St John's College (Johannesburg, South Africa)
|St John's College|
|Lux Vita Caritas (Light, Life, Love)|
|Grades||Pre-Preparatory (0–3) Preparatory (4–7) College (8–12) Sixth Form ( Cambridge A Levels)|
|Location||Johannesburg, South Africa|
|Colours||Navy blue and maroon|
|Dayboy Houses||Thomson, Alston, Clarke, Fleming|
|Boarding Houses||Nash, Clayton, Hill, Hodgson, Runge, Clayton|
|Fees||R 164,084 p.a. (boarding)
R 97 206 p.a. (tuition)
St John's College was founded in Johannesburg on 1 August 1898 and is an Anglican school.
It was founded by Rev. John Darragh the rector of St Mary's Anglican Church, Eloff Street, Johannesburg. He persuaded his parish council of the need to establish an Anglican school for boys. His curate Rev. JL Hodgson was appointed the first Headmaster.
The first classes started in a house in Plein Street, Johannesburg with two desks and seven pupils aged six to 14. However the school was forced to close a year later at the end of 1899 owing to the outbreak of the Second Anglo-Boer War. St John's re-opened in 1902 two months after the signing of the peace treaty, and grew rapidly under Rev. Hodgson and eight staff.
Soon there were 180 boys which was too many for the Plein Street premises, and St John's moved to larger premises in a wood and iron building near the Union Grounds between Joubert Park and the old Wanderers (now Johannesburg's main railway station).
However, the British colonial government under Lord Milner was ideologically opposed to private schools believing that they were not beneficial to society. Over the next few years the school's enrolment plummeted as a result of policies introduced by the Transvaal administration, including the creation of public schools (such as King Edward VII School) within a short distance of their private counterparts. By 1903 45 state schools were open across Johannesburg.
In 1904 the St Mary's parish was relieved of the responsibility for StJC which became a Dioscesan institution. However by 1905 St John's was facing closure, and an approach was made by the Diocesan Board of Education to the Community of the Resurrection (an Anglo Catholic order of missionary priests and lay brothers) to take over the school. In 1906 Father James Nash became the new headmaster and oversaw the move north out of the city to the current site on 56 acres (230,000 m2) across Houghton Ridge.
In 1907 the School had opened in Houghton and accepted its first boarders. By then it had 100 boys, and four College houses had been instituted: Nash, Thomson, Alston and Rakers (which became Hill in 1910).
Sir Herbert Baker designed the new Houghton school buildings and initially used rough-hewn quartzite quarried on the site, but subsequently rock was sourced from Krugersdorp and hand-chased by Maltese craftsmen. The school is arranged around a number of quadrangles, each with its cloisters. Leonard Fleming later worked with Baker on certain of the buildings.
The College has two chapels, a main one and a crypt chapel. Construction began in 1915 on the Crypt Chapel designed by Frank Fleming as a foundation for the main chapel. The Crypt Chapel seats about 100 pupils, and is adjacent to the Garden of Remembrance. Each House of the College has a week in which it is to attend the chapel service in the crypt.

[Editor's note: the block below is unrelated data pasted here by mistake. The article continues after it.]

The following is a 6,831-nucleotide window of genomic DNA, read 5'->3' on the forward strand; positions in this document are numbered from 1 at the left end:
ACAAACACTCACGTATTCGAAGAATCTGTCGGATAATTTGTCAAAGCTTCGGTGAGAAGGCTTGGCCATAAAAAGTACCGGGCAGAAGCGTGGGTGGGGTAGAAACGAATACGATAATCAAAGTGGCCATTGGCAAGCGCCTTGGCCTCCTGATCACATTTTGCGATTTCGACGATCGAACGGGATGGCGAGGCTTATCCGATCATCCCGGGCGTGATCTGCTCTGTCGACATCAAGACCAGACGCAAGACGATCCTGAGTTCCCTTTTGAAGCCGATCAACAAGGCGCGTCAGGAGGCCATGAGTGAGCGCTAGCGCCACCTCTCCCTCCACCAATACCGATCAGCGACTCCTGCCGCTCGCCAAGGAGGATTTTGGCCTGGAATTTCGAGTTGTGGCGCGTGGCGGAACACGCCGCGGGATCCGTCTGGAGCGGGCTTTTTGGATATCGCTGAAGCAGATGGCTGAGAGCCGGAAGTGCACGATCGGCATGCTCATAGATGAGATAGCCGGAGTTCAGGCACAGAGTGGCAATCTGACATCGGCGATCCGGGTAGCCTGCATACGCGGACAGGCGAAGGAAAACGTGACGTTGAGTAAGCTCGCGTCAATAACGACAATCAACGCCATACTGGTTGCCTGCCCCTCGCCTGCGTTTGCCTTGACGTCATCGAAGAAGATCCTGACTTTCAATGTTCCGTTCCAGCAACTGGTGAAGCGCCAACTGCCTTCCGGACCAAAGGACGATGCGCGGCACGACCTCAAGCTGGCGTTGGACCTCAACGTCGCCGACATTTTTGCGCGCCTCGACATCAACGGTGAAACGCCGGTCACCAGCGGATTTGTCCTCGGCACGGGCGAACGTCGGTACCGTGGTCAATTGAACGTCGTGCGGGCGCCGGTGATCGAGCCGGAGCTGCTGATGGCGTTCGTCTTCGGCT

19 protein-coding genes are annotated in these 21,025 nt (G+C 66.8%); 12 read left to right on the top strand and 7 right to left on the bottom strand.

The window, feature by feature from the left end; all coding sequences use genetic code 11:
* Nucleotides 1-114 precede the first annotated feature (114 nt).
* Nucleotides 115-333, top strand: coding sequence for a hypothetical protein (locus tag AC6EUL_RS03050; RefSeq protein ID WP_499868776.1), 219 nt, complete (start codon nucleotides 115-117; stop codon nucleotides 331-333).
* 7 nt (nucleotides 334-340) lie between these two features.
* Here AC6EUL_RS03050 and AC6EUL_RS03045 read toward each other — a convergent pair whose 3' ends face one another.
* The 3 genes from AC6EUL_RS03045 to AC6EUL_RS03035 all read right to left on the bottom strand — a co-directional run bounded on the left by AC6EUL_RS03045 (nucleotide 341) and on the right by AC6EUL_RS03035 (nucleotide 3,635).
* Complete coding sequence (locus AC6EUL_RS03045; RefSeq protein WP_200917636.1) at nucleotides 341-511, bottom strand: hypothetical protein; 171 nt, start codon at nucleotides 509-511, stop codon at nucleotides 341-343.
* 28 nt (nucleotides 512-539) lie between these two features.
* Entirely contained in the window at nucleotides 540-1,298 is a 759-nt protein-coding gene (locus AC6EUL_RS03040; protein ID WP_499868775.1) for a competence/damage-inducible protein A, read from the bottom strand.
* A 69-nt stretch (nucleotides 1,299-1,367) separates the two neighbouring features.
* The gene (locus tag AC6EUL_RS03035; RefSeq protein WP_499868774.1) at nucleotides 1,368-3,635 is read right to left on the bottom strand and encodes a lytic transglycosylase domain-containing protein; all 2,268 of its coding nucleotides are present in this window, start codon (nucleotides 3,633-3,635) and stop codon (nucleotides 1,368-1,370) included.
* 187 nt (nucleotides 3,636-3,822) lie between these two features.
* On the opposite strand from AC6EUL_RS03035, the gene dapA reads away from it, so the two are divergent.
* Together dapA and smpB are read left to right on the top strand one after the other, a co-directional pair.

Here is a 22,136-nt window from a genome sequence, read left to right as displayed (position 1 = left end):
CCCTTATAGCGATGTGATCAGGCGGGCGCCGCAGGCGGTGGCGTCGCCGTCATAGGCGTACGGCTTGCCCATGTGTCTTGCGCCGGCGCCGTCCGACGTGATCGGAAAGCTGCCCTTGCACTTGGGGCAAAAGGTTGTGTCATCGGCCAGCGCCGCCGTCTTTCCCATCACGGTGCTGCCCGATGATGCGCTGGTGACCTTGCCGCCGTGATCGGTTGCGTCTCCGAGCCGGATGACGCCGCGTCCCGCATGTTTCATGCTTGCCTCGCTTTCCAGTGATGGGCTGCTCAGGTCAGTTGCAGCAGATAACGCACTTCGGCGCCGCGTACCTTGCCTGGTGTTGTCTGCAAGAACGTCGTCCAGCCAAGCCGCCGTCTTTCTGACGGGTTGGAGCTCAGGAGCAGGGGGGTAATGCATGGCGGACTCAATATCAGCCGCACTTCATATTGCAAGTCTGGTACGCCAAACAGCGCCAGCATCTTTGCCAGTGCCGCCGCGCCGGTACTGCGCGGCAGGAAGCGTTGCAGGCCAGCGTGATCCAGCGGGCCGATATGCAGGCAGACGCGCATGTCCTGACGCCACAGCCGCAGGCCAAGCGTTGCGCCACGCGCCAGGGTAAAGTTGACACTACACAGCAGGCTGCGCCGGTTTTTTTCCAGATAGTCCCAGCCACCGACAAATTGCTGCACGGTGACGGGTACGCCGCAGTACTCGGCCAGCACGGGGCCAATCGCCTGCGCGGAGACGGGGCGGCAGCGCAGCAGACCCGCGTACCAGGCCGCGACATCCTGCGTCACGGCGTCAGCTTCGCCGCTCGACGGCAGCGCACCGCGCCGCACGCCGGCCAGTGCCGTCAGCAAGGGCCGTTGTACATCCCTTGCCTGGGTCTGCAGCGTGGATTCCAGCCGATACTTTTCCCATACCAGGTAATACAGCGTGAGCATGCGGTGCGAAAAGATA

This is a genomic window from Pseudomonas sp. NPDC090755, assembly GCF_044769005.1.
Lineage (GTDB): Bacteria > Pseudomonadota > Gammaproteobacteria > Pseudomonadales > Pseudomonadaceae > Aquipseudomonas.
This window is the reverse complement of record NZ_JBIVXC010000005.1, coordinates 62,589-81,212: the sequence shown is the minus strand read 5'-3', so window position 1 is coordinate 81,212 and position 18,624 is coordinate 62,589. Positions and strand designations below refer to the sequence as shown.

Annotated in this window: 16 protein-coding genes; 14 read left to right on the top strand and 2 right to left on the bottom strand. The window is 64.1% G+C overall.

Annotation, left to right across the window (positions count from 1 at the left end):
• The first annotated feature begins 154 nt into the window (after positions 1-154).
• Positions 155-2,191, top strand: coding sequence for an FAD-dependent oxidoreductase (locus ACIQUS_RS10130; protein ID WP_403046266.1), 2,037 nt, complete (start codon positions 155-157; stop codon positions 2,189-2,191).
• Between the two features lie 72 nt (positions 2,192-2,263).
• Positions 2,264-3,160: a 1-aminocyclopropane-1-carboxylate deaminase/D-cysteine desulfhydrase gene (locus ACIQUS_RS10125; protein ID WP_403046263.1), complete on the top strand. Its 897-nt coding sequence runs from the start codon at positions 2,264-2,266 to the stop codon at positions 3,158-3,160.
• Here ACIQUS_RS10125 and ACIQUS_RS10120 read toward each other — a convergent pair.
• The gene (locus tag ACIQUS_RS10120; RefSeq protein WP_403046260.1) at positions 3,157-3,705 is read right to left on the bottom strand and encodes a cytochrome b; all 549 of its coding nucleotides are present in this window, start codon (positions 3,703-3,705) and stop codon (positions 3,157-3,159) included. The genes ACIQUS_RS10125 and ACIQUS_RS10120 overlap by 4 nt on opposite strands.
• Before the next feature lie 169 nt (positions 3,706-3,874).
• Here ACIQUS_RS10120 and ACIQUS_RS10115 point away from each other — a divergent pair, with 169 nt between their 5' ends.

Above the Crypt Chapel is the War Memorial Chapel. The superstructure was completed in 1925 and dedicated in 1926 to commemorate staff and pupils who fell in battle. Inside the War Memorial Chapel is the Delville Wood (All Souls) Memorial Chapel, which houses one of only five Delville Wood crosses in the world. It seats about 500 pupils, including staff, and has a fully functioning pipe organ and a choir gallery at the rear of the chapel above the main entrance. Its pipe organ is the largest of its kind in South Africa.
The War Memorial Chapel has an "M" engraved into one of its outside walls. This bears a great significance to the political and educational front in South Africa as it records Lord Milner's concession that his policy was wrong and that private schools had a place in society.
The Community of the Resurrection handed over their charge to the Diocese of Johannesburg in 1934, and in 1935 Rev S.H. 'Nobby' Clarke begins his 20 years as Headmaster.
Today there are five stages to a St John's education:
- The Bridge Nursery School was established in collaboration with Roedean School, in spacious grounds adjacent to both schools, This offers two classes for the three to five years old.
- The Pre-Preparatory School is for boys who start Pre-Grade (Grade 0) at the beginning of the year in which they turn six.
- The Preparatory School is for boys typically until they are 13 (end of grade 7)
- The College for boys, where the main point of entry is at Remove (Standard 6, now Grade 8) typically at the age of 12 (although a few vacancies do become available at other levels from time to time) and boys typically leave at the age of 18. There is an entrance test, and the applicant's interests and cultural activities, sporting achievements and general demeanour are taken into consideration. A confidential report from the pupil's preparatory school Headmaster/ mistress is requested. Special consideration is given to siblings, sons of Old Johannians, sons of Clergy and those who come from a disadvantaged background
- The VIth Form for both boys and girls offers a Sixth Form year to enable students to focus on three subjects of his/her choice in preparation for Cambridge A-level exams (written in November). The class numbers average between 60 and 90 boys and girls a year.
|Number of candidates||120||124||127|
|Number of failures||0||0||0||0||0||0|
|University endorsement (%)||97||97||95||92||98||94|
|A aggregates (%)||27||35||33||30|